Israel and Saudi Arabia are in full agreement about Iran's intentions, Lt. Gen. Gadi Eisenkot tells Elaph, noting the two states have never fought each other.
A Saudi newspaper published an unprecedented interview on Thursday with the Israeli military chief, Lt. Gen. Gadi Eisenkot. It marks the first time any senior Israel Defense Forces officer, let alone the chief of staff, has been interviewed by a media organization in Saudi Arabia, which does not have diplomatic ties with Israel.
In the interview to the Saudi online newspaper Elaph, Eisenkot called Iran the “real and largest threat to the region.” He said Israel and Saudi Arabia are in complete agreement about Iran's intentions.
He also noted that Israel and Saudi Arabia have never fought each other.
Eisenkot said that Israel's military situation has never been better. He said that was why it is “highly regarded by the moderate countries in the region.”
Israel's military chief accused Iran of trying to destabilize the region by building weapons factories and supplying advanced arms to guerilla and terrorist organizations across the Middle East.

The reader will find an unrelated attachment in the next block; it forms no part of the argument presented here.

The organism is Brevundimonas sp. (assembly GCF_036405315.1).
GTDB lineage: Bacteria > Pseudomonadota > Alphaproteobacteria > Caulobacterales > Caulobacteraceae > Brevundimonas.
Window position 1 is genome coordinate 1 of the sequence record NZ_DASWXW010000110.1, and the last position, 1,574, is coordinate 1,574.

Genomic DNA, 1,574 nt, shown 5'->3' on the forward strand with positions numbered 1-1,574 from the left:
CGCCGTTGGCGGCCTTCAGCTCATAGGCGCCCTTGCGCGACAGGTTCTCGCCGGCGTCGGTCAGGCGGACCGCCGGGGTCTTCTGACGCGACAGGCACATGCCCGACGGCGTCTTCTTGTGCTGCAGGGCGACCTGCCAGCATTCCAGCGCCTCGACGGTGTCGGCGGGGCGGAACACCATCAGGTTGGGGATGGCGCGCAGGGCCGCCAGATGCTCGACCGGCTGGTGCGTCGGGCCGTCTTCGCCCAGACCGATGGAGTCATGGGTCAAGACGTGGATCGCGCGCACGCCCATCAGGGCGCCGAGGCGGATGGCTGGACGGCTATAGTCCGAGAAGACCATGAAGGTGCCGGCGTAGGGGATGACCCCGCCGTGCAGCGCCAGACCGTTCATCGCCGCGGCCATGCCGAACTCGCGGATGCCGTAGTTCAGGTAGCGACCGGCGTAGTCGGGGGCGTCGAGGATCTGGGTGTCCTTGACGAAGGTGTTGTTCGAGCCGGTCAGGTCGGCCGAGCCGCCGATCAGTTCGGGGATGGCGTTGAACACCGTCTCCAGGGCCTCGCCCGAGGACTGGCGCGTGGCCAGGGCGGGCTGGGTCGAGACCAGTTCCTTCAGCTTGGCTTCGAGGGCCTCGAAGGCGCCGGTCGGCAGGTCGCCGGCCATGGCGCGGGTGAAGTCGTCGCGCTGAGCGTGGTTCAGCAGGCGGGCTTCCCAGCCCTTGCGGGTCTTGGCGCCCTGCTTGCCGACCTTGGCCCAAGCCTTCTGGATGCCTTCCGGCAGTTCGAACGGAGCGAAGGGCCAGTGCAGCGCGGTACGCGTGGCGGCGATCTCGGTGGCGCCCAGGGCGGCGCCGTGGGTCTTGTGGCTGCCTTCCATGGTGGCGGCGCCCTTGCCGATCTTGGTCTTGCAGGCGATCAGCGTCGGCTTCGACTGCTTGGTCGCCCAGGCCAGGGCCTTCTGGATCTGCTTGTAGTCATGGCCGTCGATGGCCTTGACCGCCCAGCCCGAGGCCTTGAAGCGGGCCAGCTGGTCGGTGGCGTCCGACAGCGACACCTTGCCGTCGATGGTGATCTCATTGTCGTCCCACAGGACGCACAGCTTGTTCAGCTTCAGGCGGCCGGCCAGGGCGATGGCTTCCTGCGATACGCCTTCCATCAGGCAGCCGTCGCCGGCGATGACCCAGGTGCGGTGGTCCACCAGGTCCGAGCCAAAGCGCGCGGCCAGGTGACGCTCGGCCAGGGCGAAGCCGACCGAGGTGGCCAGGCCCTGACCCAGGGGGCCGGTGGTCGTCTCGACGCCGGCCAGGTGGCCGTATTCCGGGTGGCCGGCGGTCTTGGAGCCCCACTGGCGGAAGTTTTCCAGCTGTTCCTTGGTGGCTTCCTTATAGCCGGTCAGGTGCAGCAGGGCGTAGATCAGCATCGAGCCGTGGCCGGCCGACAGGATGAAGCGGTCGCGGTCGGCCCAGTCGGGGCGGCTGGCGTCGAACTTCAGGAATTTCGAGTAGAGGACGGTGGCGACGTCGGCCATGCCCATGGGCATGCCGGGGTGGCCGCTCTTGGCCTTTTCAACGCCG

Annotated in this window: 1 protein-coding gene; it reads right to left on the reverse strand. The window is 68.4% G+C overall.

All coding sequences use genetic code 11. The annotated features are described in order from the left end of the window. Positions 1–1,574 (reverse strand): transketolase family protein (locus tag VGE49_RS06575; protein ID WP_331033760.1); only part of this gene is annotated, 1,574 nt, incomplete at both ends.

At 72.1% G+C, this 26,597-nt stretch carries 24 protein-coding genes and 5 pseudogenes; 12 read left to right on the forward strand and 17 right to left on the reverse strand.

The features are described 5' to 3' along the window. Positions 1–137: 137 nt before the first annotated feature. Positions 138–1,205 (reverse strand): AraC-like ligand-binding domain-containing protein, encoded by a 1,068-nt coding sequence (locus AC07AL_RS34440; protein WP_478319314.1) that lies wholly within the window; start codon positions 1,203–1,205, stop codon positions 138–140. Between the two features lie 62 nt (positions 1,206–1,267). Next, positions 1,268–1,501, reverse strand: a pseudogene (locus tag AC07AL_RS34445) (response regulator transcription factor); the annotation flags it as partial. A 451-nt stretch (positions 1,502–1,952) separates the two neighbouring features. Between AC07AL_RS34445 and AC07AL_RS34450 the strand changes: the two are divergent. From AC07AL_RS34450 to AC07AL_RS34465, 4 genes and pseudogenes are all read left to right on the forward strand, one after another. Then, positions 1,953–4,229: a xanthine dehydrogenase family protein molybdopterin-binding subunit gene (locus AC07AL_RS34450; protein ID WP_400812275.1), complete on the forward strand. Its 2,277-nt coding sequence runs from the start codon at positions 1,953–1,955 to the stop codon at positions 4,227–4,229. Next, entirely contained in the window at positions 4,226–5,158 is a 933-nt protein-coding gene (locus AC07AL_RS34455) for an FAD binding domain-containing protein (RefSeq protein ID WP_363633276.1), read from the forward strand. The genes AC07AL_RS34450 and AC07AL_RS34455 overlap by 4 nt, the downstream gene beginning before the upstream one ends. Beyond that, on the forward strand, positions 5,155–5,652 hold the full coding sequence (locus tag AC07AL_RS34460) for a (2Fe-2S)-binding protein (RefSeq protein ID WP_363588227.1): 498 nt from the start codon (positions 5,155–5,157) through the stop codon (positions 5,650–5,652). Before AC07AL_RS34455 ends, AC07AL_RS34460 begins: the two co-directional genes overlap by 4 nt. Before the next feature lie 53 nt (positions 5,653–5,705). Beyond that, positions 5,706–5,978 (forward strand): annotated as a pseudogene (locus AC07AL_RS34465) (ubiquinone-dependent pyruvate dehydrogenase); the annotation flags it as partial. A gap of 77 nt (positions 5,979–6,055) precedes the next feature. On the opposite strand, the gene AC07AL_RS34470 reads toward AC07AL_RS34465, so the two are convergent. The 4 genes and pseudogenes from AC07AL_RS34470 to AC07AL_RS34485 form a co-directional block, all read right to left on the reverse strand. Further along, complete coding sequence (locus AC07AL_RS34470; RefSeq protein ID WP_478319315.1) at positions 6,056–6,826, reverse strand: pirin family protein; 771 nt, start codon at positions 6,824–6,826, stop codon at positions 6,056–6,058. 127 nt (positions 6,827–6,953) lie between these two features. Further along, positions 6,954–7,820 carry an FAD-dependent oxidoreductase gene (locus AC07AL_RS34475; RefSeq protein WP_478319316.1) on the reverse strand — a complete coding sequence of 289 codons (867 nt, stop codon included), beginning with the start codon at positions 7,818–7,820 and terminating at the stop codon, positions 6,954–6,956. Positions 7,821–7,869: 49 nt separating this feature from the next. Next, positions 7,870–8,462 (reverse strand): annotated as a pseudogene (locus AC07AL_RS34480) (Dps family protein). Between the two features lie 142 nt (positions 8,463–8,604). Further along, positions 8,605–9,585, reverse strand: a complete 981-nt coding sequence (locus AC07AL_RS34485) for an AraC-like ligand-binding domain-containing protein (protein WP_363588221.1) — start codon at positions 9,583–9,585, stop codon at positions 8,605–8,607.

“Iran seeks to take control of the Middle East, creating a Shi'ite crescent from Lebanon to Iran and then from the [Persian] Gulf to the Red Sea.”
“We must prevent this from happening,” he added.
Eisenkot said Israel has no intention of initiating an attack on Hezbollah in Lebanon. “We see Iranian attempts at bringing about an escalation, but I don't see a high chance for this at the moment.”
He cautioned, however, that local flare-ups could “lead to a broad strategic conflict.”
The interview follows the news that broke two weeks ago of Lebanese Prime Minister Saad Hariri’s tumultuous resignation, and the wave of arrests of Saudi princes, ministers and businessmen – along with direct public threats by Saudi Arabia, and Israel aimed at Iran and Hezbollah.
Eisenkot also commented on the Middle East policies of the American and Russian governments. He said he welcomed U.S President Donald Trump’s announcement that it is necessary to put an end to the Iranian ballistic missile program and Iran’s growing hold in Syria and Iraq.
“I view it as hope for the region,” he said.